On the Steelers: Worild's injury slows camp progress

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If rookie linebacker Jason Worilds feels as though he is behind at Steelers training camp, welcome to the club. Past members include James Harrison, LaMarr Woodley and Lawrence Timmons.

Rookies don't get a lot of time to learn at camp. New wrinkles from Dick LeBeau's defense are installed every day, and players either assimilate the information on the fly or get lost in the pile of X's and O's. The latter is usually revealed once the rookies step onto the playing field.

Worse, there is no recap period. And another new wrinkle is coming the next day.

"With veterans, we've already been through this, so when the coaches fly through it it's nothing to us," said Timmons, a former No. 1 draft choice. "But to rookies, when they missed out on that, it's going so fast it's like a whole other speed to them."

And so it is with Worilds, the Steelers' No. 2 draft choice.

Like all rookies, he is trying to absorb as much as he can of LeBeau's intricate defense, no matter how fast the schemes are being tossed at him.

But, complicating matters is that Worilds hasn't been on the practice field enough to demonstrate what he has been able to learn. He aggravated a hamstring injury that forced him to miss most of the first week of training camp and has spent the past couple days trying to be careful to not damage it further.

"The installment time is about 10 minutes," said Worilds, a defensive end at Virginia Tech who has been converted to outside linebacker. "They put in all the plays in about 10 minutes, you watch a little film and now you have to go on the field and run it. It's crazy."

It's also overwhelming.

"It can be," Worilds said. "You have to do what you can, take your time, break it down and understand as much as you can for that one practice. And try not to make the same mistake the next day.

"It's definitely hard. You can't come out here and physically perform the way you want to without that mental aspect being there. Without that, I'm really just a college football player."

The Steelers selected Worilds with the 52nd overall pick in the draft because they thought they needed some depth at outside linebacker behind Harrison and Woodley, the leading sack duo among NFL linebackers the past two seasons. They tried that in 2008 when they selected UCLA's Bruce Davis in the third round, but he lacked the toughness and aggression for the position and was cut after one season.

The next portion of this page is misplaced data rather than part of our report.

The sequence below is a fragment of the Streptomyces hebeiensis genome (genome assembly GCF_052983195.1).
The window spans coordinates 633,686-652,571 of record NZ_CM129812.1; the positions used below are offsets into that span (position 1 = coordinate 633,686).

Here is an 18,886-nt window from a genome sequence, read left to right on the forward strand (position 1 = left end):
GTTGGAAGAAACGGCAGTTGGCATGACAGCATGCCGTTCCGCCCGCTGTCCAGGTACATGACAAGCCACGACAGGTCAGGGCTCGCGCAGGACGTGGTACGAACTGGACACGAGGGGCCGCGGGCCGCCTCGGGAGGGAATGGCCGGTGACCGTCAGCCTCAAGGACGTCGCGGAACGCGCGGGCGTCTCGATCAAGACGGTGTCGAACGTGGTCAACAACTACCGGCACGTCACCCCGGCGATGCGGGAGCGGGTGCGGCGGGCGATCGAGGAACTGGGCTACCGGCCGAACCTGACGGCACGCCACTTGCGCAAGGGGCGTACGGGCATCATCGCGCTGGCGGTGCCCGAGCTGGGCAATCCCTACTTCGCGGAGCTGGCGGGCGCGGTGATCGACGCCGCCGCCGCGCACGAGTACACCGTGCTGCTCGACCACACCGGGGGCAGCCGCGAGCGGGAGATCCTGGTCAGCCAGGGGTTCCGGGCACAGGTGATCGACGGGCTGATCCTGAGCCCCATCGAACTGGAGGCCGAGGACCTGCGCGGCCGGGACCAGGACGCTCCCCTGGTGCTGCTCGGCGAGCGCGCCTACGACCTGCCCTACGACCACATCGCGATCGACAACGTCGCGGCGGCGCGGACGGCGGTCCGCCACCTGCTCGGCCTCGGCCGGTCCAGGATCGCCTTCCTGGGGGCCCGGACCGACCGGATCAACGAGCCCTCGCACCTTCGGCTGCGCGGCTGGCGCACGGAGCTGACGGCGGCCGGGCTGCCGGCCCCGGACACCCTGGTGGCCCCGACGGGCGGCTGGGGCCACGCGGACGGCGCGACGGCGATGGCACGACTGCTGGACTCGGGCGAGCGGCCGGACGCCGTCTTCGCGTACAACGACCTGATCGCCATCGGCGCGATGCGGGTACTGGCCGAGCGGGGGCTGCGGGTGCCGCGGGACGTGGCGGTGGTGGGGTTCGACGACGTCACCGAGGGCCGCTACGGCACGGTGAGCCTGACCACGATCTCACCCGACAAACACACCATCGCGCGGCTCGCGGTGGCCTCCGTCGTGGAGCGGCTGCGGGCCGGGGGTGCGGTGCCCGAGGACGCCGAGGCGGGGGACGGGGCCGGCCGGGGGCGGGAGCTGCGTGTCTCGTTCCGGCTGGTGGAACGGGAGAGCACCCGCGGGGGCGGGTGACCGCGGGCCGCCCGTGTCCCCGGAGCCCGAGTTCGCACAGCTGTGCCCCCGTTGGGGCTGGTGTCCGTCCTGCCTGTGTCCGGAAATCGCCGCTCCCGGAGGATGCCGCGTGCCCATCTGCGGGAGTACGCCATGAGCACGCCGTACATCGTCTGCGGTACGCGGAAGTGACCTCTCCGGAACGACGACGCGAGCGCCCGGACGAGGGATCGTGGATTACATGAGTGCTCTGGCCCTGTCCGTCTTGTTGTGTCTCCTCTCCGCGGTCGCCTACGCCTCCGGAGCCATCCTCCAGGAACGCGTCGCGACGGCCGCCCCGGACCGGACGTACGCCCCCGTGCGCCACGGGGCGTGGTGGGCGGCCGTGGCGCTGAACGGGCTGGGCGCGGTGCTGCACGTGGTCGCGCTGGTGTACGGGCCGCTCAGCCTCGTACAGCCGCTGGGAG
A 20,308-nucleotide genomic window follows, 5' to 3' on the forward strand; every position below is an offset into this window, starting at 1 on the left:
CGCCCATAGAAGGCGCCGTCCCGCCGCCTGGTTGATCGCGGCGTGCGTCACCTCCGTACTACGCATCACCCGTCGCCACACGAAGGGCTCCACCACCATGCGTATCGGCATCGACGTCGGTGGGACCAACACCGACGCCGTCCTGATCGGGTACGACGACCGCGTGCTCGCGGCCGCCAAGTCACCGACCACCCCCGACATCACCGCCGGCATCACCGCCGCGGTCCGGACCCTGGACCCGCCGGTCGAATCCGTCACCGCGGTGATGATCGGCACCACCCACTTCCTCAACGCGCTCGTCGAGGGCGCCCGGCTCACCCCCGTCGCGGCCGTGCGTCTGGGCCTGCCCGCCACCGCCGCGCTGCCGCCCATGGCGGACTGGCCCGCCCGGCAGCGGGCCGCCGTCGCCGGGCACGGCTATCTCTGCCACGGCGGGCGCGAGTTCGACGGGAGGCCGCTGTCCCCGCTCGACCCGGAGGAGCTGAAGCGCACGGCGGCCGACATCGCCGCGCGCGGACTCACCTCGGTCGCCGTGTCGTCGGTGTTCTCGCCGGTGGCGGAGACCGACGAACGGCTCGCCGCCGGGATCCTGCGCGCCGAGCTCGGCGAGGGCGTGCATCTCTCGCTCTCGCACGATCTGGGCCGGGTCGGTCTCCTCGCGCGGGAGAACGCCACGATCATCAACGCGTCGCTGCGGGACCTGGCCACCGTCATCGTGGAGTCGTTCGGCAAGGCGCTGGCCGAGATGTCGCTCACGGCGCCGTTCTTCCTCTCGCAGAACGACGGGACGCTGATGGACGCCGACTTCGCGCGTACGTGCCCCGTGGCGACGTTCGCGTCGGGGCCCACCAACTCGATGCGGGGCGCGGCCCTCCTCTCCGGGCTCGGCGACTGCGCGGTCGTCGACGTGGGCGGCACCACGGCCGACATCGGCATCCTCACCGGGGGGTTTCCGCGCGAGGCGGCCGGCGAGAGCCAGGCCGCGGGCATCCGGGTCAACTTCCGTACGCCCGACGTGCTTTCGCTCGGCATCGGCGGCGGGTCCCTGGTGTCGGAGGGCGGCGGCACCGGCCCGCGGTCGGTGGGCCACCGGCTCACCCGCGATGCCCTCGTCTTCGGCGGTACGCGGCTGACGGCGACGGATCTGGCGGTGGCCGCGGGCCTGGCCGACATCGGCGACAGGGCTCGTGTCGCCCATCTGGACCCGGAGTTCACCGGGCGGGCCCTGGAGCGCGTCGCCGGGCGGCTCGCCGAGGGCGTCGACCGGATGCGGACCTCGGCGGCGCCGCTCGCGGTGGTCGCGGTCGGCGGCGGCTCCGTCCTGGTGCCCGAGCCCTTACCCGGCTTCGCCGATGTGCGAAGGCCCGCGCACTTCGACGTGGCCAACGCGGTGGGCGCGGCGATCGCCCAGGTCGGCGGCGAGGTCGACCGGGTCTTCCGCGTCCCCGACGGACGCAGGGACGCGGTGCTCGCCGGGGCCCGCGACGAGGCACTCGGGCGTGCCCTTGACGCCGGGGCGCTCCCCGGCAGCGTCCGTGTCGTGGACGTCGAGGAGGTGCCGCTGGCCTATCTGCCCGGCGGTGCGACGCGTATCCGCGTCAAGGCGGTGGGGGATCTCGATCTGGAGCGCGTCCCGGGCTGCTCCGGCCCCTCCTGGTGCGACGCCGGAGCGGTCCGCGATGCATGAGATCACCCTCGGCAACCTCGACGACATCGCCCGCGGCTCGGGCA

Such was the need for depth at outside linebacker that the Steelers selected Ohio State's Thaddeus Gibson, another converted defensive end, two rounds after Worilds.

Problem is, Worilds hasn't been on the practice field enough to make any real indelible impression yet at training camp.

Coach Mike Tomlin said after practice Tuesday afternoon that Worilds "continues to work his way back" from the injury. But he added that Worild's hamstring began to deteriorate toward the end of practice.

"He's been hurt the majority of camp but watching the guy in the OTAs, it seems like he will be a real good pass-rusher coming off the edge with power and speed," said Woodley, who, like Worilds, was a defensive end in college. "When he learns the system, I think he's really going to take off.

"He came from the same position I did. It's hard to come in and play outside linebacker right away. It's going to take time to adjust and learn the system so you can really understand it."

How long?

Harrison, a backup for three seasons before being named to three consecutive AFC Pro Bowl teams, said it takes a minimum of two years for a player to know what he's doing in the Steelers' defense.

"It slows down your play," Harrison said. "You can't play as fast when you don't know what you're doing. There's a lot more hesitation in your movements. It's something that's going to take time."

Still, Worilds said he is frustrated that his hamstring injury has limited him from at least demonstrating what he had learned to date.

"Especially these days," he said. "They're important as far as getting better. It's a little setback, but I'll be all right."


Gerry Dulac: gdulac@post-gazette.com .


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